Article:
Though we would like to believe that people universally consider workplace mistreatment to be an indicator of injustice, we describe why bystanders can react to justice events (in this study, vicariously observing or becoming aware of others being mistreated) with diverging perceptions of organizational injustice. We show that a bystander's gender and their gender similarity to the target of mistreatment can produce identity threat, which affects whether bystanders perceive the overall organization to be rife with gendered mistreatment and unfairness. Identity threat develops via two pathways-an emotion-focused reaction and a cognitive-focused processing of the event-and each pathway distally relates to different levels of bystanders' justice perceptions. We test these notions in three complementary studies: two laboratory experiments (N = 563; N = 920) and a large field study (N = 8,196 employees in 546 work units). Results generally show that bystanders who are women or similar in gender to the target of mistreatment reported different levels of emotional and cognitive identity threat that related to psychological gender mistreatment climate and workplace injustice following the incident as compared to men and those not similar in gender to the target. Overall, by integrating and extending bystander theory and dual-process models of injustice perceptions, through this work, we provide a potentially overlooked reason why negative behaviors like incivility, ostracism, and discrimination continue to occur in organizations.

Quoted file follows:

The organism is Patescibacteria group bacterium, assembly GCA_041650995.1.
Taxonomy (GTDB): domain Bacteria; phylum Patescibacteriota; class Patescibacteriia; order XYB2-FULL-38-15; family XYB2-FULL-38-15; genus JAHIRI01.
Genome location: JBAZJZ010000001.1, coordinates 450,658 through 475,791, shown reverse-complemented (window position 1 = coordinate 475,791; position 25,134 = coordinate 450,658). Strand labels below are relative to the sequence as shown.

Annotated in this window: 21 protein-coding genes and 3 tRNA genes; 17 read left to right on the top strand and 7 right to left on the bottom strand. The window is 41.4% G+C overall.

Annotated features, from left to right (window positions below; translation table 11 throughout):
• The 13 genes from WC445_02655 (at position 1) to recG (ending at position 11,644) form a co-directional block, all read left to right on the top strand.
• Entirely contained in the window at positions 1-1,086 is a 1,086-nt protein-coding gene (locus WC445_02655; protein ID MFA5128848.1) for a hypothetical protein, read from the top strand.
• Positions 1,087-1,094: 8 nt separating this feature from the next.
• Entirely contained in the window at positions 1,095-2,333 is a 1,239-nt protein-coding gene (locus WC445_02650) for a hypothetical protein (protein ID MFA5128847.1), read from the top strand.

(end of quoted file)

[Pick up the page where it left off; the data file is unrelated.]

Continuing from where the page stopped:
- Identity threat
- Organizational justice
- Psychological gender mistreatment climate
- Vicarious gender mistreatment